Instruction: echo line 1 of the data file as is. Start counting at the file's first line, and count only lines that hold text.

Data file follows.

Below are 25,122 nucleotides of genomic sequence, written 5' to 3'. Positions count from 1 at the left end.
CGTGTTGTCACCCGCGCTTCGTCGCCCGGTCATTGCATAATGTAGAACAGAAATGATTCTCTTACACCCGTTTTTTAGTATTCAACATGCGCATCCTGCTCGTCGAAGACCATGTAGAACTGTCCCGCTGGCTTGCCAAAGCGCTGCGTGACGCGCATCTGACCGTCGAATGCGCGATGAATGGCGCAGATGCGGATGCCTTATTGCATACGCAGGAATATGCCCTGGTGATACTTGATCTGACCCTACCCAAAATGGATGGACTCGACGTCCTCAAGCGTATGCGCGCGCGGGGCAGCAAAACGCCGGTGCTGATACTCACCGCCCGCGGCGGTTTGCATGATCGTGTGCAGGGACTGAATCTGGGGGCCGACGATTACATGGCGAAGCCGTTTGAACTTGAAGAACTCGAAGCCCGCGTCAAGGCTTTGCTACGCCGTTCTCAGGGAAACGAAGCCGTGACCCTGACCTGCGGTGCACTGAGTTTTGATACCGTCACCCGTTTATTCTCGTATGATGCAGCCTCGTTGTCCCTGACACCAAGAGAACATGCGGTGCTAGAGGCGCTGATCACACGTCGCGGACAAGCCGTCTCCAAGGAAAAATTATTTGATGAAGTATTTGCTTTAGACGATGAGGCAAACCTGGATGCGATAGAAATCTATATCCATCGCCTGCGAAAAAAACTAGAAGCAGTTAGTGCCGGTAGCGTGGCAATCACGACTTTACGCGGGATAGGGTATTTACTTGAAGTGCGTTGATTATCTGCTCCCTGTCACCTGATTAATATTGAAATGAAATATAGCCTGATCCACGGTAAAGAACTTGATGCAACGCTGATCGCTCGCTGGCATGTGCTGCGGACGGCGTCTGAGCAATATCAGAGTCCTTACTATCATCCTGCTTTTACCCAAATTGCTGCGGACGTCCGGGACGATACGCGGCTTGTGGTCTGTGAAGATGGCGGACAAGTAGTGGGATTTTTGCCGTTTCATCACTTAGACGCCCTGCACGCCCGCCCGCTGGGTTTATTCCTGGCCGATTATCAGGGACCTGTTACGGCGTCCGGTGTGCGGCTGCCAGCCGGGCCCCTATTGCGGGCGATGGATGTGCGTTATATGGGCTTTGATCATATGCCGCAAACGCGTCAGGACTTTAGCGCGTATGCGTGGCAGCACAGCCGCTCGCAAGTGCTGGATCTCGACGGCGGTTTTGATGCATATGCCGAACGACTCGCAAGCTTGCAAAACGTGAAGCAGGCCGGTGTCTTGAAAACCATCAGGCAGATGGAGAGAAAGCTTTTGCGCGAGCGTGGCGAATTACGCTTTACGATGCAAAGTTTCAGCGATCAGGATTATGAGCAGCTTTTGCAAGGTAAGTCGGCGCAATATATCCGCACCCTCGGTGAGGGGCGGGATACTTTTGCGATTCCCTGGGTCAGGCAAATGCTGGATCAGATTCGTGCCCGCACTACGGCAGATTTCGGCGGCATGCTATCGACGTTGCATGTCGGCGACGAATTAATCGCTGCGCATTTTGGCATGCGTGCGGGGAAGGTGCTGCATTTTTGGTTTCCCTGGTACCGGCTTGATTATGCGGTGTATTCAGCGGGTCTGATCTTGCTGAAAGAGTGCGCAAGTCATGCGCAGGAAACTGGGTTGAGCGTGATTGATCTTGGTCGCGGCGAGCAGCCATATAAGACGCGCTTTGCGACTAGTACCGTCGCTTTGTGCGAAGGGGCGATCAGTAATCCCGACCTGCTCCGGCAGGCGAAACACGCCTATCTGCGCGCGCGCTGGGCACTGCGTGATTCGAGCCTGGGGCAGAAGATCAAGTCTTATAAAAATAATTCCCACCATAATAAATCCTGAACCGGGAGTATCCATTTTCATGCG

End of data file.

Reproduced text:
Below are 25,122 nucleotides of genomic sequence, written 5' to 3'. Positions count from 1 at the left end.